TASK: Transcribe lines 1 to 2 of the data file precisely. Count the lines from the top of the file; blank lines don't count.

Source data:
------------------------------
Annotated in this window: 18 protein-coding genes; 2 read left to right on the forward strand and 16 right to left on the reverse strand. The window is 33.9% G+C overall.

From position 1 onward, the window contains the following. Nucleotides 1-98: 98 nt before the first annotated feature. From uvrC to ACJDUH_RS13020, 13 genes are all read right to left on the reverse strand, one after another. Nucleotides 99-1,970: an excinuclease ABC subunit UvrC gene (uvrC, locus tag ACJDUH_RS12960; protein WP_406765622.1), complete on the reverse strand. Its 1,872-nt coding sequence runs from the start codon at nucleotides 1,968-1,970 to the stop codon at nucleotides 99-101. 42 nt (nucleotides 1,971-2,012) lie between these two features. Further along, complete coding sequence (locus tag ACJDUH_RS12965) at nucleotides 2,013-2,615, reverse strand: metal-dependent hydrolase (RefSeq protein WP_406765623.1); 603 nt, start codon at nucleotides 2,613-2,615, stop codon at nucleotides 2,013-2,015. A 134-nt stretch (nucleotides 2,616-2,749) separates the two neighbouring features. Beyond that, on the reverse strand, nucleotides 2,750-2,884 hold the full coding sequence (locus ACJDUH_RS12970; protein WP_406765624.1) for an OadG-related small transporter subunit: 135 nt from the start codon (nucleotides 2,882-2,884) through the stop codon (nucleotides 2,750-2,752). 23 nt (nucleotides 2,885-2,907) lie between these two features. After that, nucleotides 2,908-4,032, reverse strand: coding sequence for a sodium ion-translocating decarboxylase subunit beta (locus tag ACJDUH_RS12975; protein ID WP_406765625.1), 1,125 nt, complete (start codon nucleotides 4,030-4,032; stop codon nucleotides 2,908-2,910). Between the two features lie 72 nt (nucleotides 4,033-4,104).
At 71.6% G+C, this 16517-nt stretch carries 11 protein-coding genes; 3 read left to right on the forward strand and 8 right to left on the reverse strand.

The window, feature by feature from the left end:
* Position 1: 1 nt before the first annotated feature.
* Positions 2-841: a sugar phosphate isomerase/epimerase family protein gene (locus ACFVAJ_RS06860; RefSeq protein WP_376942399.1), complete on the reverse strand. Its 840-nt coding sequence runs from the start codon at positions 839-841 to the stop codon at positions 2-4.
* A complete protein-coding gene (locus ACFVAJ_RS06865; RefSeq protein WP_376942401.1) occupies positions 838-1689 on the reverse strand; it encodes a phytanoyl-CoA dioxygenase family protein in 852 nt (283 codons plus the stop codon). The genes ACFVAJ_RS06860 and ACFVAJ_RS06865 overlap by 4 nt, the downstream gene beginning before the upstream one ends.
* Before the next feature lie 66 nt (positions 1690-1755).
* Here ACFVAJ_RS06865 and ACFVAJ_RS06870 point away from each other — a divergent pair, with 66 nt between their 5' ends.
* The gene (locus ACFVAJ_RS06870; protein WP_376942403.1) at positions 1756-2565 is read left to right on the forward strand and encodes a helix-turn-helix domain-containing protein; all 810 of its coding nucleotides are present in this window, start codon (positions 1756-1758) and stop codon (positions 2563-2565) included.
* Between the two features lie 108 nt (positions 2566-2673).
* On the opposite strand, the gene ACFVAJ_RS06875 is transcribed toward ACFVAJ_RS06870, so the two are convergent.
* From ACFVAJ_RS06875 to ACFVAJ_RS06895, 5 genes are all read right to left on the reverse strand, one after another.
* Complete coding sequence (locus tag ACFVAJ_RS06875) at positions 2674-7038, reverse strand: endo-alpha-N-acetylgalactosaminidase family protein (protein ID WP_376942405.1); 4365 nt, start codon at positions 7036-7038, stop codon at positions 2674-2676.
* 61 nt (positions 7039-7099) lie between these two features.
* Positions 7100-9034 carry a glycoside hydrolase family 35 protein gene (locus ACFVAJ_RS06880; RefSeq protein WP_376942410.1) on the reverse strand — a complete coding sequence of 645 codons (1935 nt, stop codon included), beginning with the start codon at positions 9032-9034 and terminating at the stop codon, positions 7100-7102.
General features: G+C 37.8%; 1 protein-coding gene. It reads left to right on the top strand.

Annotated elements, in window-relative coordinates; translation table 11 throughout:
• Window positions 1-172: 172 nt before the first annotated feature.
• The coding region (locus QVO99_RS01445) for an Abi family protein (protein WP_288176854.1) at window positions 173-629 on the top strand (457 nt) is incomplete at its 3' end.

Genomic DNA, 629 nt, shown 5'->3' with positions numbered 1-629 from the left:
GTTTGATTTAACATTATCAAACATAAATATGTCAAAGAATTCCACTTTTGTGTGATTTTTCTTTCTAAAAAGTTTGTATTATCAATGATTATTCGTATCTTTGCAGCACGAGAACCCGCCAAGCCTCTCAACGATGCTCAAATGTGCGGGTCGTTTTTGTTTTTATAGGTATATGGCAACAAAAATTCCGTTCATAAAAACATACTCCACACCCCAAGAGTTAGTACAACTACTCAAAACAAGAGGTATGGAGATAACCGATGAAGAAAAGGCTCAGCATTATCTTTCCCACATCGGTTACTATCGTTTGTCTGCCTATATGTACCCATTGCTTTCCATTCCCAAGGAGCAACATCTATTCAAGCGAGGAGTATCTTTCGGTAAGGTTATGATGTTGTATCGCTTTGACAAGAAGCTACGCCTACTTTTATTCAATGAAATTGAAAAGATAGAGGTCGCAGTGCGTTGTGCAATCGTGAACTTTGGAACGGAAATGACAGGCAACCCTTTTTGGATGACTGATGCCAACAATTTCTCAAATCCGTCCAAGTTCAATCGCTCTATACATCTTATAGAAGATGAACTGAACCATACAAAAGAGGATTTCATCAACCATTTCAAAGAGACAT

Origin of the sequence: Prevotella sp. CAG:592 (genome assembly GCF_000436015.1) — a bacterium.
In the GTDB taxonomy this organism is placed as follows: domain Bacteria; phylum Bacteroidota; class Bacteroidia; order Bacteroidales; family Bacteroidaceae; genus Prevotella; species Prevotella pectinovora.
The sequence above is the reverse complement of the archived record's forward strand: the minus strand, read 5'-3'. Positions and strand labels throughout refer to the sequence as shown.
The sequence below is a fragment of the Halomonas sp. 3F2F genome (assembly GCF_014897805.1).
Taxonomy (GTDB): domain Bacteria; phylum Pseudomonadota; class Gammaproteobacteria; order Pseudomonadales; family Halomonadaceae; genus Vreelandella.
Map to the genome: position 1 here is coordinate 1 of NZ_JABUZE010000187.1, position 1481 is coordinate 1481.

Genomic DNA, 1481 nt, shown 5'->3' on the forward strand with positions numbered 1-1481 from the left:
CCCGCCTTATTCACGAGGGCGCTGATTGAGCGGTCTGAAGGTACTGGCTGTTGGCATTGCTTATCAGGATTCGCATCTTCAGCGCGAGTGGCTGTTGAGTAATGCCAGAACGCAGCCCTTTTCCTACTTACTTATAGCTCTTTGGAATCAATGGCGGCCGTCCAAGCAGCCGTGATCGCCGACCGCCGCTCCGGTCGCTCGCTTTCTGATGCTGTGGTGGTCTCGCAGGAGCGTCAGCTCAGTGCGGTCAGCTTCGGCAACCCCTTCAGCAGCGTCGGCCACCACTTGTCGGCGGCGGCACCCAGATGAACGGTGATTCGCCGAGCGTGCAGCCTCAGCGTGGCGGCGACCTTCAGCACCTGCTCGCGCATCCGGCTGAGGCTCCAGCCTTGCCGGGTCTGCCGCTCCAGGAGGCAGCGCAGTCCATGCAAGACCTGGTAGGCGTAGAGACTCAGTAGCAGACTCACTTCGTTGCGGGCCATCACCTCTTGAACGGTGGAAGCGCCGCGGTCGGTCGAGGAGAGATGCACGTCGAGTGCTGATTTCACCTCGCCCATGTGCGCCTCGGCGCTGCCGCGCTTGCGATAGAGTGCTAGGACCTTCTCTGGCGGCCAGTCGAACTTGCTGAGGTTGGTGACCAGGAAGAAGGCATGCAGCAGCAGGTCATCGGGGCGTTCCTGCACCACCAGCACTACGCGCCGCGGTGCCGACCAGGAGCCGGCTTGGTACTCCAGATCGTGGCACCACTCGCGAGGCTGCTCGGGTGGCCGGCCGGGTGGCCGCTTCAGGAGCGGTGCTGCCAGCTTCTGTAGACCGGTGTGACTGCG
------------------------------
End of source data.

Annotated in this window: 18 protein-coding genes; 2 read left to right on the forward strand and 16 right to left on the reverse strand. The window is 33.9% G+C overall.

From position 1 onward, the window contains the following. Nucleotides 1-98: 98 nt before the first annotated feature. From uvrC to ACJDUH_RS13020, 13 genes are all read right to left on the reverse strand, one after another. Nucleotides 99-1,970: an excinuclease ABC subunit UvrC gene (uvrC, locus tag ACJDUH_RS12960; protein WP_406765622.1), complete on the reverse strand. Its 1,872-nt coding sequence runs from the start codon at nucleotides 1,968-1,970 to the stop codon at nucleotides 99-101. 42 nt (nucleotides 1,971-2,012) lie between these two features. Further along, complete coding sequence (locus tag ACJDUH_RS12965) at nucleotides 2,013-2,615, reverse strand: metal-dependent hydrolase (RefSeq protein WP_406765623.1); 603 nt, start codon at nucleotides 2,613-2,615, stop codon at nucleotides 2,013-2,015. A 134-nt stretch (nucleotides 2,616-2,749) separates the two neighbouring features. Beyond that, on the reverse strand, nucleotides 2,750-2,884 hold the full coding sequence (locus ACJDUH_RS12970; protein WP_406765624.1) for an OadG-related small transporter subunit: 135 nt from the start codon (nucleotides 2,882-2,884) through the stop codon (nucleotides 2,750-2,752). 23 nt (nucleotides 2,885-2,907) lie between these two features. After that, nucleotides 2,908-4,032, reverse strand: coding sequence for a sodium ion-translocating decarboxylase subunit beta (locus tag ACJDUH_RS12975; protein ID WP_406765625.1), 1,125 nt, complete (start codon nucleotides 4,030-4,032; stop codon nucleotides 2,908-2,910). Between the two features lie 72 nt (nucleotides 4,033-4,104).